Popular Fireworks Release Toxic Metals Into the Air

By Linda Carroll

July 02, 2020

(Reuters Health) - Commonly used fireworks release metals such as lead and titanium into the air as they explode, with potentially adverse effects on human lungs, a new study suggests.

The metals, which create the vibrant colors seen in fireworks displays, significantly increased reactive oxygen species (ROS) and inflammation in both in vitro and in vivo experiments, according to the report in the journal Particle and Fibre Toxicology.

"While people know about and are usually careful of physical injuries from fireworks, they should also be aware that there are potentially at risk of inhaling high levels of toxic metals," said study coauthor Terry Gordon, a professor of environmental medicine at the NYU School of Medicine.

Gordon isn't suggesting that Americans forgo their fireworks, just that they take precautions.

"This wouldn't stop me from going to see fireworks," Gordon said. "I love fireworks. But you probably should be up wind from any fireworks you're watching."

American consumers purchase more than 258 million pounds of fireworks each year, more than 10-fold more than what is used for large celebratory displays, Gordon and his colleagues note.

To get a sense of the level of metals Americans are exposed to in public and private fireworks displays, Gordon and his colleagues analyzed 14 years' worth of air samples collected throughout the year at dozens of sites across the U.S. by the Environmental Protection Agency (EPA).

The researchers found that levels of toxic metals were higher in samples taken near Independence Day and New Year's Eve than at any other time of the year.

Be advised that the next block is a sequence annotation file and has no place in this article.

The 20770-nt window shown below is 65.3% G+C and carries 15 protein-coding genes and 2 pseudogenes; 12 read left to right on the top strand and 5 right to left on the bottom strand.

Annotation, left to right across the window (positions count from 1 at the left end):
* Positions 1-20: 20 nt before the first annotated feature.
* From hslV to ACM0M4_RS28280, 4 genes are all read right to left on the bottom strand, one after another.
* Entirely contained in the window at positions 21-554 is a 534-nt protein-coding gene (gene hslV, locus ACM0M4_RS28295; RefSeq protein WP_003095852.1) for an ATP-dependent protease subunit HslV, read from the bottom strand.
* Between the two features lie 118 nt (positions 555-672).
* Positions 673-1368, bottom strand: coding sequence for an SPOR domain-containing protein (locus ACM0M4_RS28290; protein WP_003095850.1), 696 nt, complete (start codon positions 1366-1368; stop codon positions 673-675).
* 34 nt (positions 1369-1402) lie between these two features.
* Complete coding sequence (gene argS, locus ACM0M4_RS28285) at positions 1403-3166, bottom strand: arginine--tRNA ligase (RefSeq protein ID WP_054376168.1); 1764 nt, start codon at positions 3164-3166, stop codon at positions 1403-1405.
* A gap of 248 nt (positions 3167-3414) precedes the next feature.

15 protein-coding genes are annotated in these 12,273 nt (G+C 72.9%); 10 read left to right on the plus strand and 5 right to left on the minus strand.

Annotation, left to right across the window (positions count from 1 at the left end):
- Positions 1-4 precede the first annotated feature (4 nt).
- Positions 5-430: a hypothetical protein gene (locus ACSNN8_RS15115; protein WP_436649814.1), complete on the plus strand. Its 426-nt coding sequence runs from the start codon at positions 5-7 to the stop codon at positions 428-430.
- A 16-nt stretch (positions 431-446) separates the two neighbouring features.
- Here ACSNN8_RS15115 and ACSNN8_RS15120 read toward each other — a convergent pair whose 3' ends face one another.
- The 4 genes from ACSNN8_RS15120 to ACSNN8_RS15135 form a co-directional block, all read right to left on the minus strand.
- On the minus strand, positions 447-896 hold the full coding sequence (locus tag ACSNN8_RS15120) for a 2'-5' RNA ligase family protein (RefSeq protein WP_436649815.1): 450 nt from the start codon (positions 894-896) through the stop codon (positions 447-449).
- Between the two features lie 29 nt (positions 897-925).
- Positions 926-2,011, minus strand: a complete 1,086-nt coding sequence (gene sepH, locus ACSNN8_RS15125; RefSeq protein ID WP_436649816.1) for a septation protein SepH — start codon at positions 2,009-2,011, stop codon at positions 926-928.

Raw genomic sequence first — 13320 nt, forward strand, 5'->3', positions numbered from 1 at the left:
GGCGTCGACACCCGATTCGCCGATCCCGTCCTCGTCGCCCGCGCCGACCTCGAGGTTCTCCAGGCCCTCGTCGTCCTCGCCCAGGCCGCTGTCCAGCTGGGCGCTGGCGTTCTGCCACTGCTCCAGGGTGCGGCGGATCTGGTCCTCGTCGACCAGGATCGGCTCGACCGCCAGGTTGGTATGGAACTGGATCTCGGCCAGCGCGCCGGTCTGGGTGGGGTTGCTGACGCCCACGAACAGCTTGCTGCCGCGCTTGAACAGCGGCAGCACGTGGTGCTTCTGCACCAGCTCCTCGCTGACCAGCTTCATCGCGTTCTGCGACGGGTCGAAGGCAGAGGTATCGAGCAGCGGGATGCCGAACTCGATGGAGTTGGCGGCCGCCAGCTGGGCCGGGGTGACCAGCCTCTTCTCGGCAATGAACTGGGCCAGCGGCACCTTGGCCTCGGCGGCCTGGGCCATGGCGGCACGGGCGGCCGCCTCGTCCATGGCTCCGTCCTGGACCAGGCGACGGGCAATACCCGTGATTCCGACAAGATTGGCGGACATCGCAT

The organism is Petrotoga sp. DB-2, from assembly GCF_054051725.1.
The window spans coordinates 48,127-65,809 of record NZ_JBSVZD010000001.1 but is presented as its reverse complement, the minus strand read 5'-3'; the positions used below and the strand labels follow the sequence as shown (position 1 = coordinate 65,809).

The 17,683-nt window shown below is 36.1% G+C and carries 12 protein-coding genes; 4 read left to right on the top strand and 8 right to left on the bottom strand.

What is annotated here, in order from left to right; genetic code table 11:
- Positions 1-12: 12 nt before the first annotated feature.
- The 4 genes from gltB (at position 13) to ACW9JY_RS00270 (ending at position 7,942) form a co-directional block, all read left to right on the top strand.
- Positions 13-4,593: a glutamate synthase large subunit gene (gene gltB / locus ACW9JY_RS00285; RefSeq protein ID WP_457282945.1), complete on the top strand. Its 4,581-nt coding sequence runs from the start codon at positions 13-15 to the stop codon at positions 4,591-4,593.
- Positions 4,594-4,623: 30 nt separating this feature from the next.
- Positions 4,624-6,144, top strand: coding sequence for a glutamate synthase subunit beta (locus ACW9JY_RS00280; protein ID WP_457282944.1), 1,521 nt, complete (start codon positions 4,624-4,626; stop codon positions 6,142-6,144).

They also ran several experiments, some in vitro and some in mice, to look at the impact of fireworks emissions on lung tissue.

Gordon and his colleagues gathered emissions from a dozen types of fireworks commonly sold to consumers in the U.S., including Black Cuckoo, Color Changing Wheel and Blue Storm. The fireworks were detonated one by one in a chamber in the lab and then the emissions were collected.

Next, the researchers exposed human lung cells as well as several dozen mice to the emissions samples they had gathered. The doses used in the experiments were comparable to the level of pollution that a New Yorker is exposed to in Manhattan.

The study found widely varying levels of metals in different fireworks types. "Black Cuckoo," which had some of the highest concentrations of trace elements, including high levels of lead, was also found to be the most toxic of the group, resulting in 10 times more damage to human cells than a nontoxic saline solution.

Another firework, Saturn Missiles, also produced high levels of copper. Black Cuckoo and Saturn Missiles generated the largest ROS increases, and particle size was found to be less important than firework type, the researchers note.

The increase in reactive oxygen species in the lung cells also correlated with the lung inflammation seen in mice that inhaled the fireworks emissions.

The study highlights an additional danger associated with fireworks, said Dr. Maida P. Galvez, a professor of environmental medicine and public health and pediatrics at the Icahn School of Medicine at Mount Sinai in New York City.

"This article is describing potential exposure to heavy metals and toxic fumes from fireworks and is especially timely given the current widespread and routine use of fireworks, over a period of time that is not limited to holidays," Galvez said in an email. "In addition to the traditional safety concerns of fireworks related to burns and injuries, the study highlights potential injuries to the lungs from breathing fumes from fireworks."

"While further studies are needed to explore long term effects from chronic exposures, this study suggests the need for strategies to protect human health and the environment from harmful exposures from fireworks beginning with the manufacturing process, through the use by both professionals and the public," Galvez said.

SOURCE: https://bit.ly/2ZpzBk1 Particle and Fibre Toxicology, online July 1, 2020.

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